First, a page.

Finally, exponentiation takes the process one step further; the act of applying the base (b) itself becomes the "other function" used by the exponent (e), building a new "number" function unrelated to the other arguments f and x. It then uses that new number function to apply the original f to x the appropriate number of times:

var POW    = b => e => f => x => e(b)(f)(x);
// or, equivalently,
var POW    = b => e =>           e(b);

To demonstrate these functions, we first need a way to turn lambda calculus numbers back into real numbers:

function l2js_uint(uint) {
  return uint(x => x+1)(0);
}

This function takes one number function (uint, since our integers are unsigned) and asks it to apply "add one" to 0 that many times.

Then:

output(["n","succ","plus","mult","pow"].join("\t")+"\n");
[N0, N1, N2, N3, N4].forEach(function(n){
  output([
    l2js_uint(n),
    l2js_uint(SUCC(n)),
    l2js_uint(PLUS(n)(n)),
    l2js_uint(MULT(n)(n)),
    l2js_uint(POW(n)(n)),
  ].join("\t")+"\n");
});

This produces:

n       succ    plus    mult    pow
0       1       0       0       1
1       2       2       1       1
2       3       4       4       4
3       4       6       9       27
4       5       8       16      256

Predecessor (subtract one) and full subtraction are much simpler if we take a quick detour, so we'll pause for a moment to cover data structures next.

Advent of Code - Graphs

Here are some graphs of data from Advent of Code!

total users

Total users over December 2015. I expected 70 users or so, maybe. By Day 2, almost 10,000 were signed up, which caused quite a bit of panic on the server capacity end of things.

minutes to solve both parts for first 100 solvers each day

The number of minutes it took the first 100 solvers each day to solve both parts of the puzzle. The three slowest days were Day 1 (red), which had a lot fewer users working on it at first than any other day, and Days 19 (green) and 22 (blue), which were two of the hardest puzzles.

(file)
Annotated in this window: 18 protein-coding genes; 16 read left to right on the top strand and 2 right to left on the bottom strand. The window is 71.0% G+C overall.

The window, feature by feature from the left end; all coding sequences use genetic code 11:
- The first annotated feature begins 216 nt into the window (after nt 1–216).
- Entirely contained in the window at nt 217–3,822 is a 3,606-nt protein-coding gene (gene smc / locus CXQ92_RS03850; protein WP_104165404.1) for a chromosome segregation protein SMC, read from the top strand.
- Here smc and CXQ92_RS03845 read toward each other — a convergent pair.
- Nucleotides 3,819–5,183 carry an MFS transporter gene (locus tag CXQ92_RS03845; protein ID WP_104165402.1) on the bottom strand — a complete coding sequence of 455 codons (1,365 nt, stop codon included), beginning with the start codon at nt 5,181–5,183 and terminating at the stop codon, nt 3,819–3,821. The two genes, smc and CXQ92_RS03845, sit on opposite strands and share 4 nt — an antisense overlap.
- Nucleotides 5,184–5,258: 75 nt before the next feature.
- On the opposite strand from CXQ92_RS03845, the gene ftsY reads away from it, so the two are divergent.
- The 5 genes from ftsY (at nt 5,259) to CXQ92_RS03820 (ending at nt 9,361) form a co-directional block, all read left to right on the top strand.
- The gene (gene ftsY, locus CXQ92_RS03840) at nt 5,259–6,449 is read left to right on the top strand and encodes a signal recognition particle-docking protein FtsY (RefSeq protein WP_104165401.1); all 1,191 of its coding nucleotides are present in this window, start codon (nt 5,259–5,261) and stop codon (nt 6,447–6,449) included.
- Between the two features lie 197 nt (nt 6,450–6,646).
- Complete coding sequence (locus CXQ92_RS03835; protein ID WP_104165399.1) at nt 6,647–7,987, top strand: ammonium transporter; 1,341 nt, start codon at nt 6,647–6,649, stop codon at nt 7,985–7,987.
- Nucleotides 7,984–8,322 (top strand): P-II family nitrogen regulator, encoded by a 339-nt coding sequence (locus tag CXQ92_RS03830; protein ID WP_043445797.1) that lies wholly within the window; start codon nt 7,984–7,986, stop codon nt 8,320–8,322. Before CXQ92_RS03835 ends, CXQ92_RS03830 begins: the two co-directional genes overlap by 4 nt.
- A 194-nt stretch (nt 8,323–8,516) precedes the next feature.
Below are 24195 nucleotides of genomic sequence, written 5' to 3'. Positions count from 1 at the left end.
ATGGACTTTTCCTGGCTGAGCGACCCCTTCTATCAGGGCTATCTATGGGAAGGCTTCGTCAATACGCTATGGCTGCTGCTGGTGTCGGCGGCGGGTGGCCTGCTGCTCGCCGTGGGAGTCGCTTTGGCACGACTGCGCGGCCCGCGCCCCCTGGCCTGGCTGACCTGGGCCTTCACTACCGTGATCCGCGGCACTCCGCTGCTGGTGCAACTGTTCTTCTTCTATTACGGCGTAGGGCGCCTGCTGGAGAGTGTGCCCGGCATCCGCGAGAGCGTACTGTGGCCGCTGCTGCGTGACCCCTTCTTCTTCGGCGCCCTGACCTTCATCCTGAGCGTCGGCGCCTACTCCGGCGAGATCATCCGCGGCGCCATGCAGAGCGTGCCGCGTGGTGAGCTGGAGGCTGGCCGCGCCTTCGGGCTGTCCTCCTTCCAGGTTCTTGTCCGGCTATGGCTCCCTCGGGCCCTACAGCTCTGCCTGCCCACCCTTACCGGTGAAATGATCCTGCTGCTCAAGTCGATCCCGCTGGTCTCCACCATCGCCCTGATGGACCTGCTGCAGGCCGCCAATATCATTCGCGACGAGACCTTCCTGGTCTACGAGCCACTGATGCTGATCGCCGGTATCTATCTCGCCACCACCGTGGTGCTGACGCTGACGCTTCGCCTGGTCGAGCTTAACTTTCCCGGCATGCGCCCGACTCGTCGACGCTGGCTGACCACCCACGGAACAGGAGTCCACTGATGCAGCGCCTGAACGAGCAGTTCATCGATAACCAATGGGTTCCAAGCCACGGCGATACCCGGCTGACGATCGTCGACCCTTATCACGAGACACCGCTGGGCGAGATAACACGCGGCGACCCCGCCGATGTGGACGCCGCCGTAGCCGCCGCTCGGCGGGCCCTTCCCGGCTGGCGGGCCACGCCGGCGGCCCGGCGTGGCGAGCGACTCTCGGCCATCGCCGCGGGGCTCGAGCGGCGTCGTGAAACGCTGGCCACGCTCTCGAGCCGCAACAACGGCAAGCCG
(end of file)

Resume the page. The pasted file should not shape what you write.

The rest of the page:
solvers per minute for first 240 minutes of each day

The number of solvers each minute for the first 240 minutes after each puzzle unlocked. The days aren't labeled, because it's just a blob at this scale. Makes a nice curve, though; almost a Poisson distribution?

cumulative solvers for first 240 minutes of each day

The number of cumulative solvers for the first 240 minutes after each puzzle unlocked. The two days with the most solvers in that timespan were Days 4 (green) and 10 (blue).

users with solving both parts on the day the puzzle unlocked

The number of users that solved both parts of a puzzle within 24 hours of the puzzle unlocking. Even though Day 1 was a "slow" day in the graphs above, by the time the whole 24 hours is finished, Day 1 still comes out as the most-solved-on-that-day puzzle.

users with at least one wrong answer on the day the puzzle unlocked

The number of users with at least one wrong answer on a puzzle within 24 hours of the puzzle unlocking. Day 2 is the highest here, which I suspect is from the difficulty increasing to something that filtered out most of the non-programmers.

users with no wrong answers on the day the puzzle unlocked

The number of users that solved both parts of a puzzle with no wrong answers within 24 hours of the puzzle unlocking. This isn't quite the difference of the above two graphs, as the above "wrong answers" graph is all users, whereas this one only subtracts users with wrong answers that also solved both parts. The number of perfect solves on Days 19 and 22 was very low.

Nothing but Functions - Logic

Most programmers have heard of Turing machines, an oversimplified model of computation as capable (algorithmically) as any programming language. They're useful for studing the capabilities of computers in a formal, no-frills setting. However, there exists a second, lesser-known model of computation which came slightly before Turing machines and is equally powerful: lambda calculus. (Don't panic — this isn't the kind of "calculus" found in most math classes.)

Anything that a Turing machine can do, so can lambda calculus. Instead of procedural things, like memory and instructions, lambda calculus models universal computation using nothing but functions. No variables, no numbers, no booleans, no conditionals, no loops, not even multiple-argument functions.

Like Turing machines, lambda calculus isn't immediately practical. Without any of the features found in modern languages, even normally-simple tasks can be cumbersome. However, it's a useful model for thinking about programming, and so it's still a valuable topic for modern programmers to understand. If you like, think of it as a game — what can we build using only functions?

Let's build something in JavaScript following the rules of lambda calculus. To preserve our sanity, we'll use ECMAScript 6 Arrow Functions (see MDN or the spec itself), which are available in Firefox 22 or Chrome 45. In this syntax, writing a => b is the same as writing (function(a){ return b; }).

Here are the rules:

  1. Functions can only take exactly one argument and contain exactly one statement.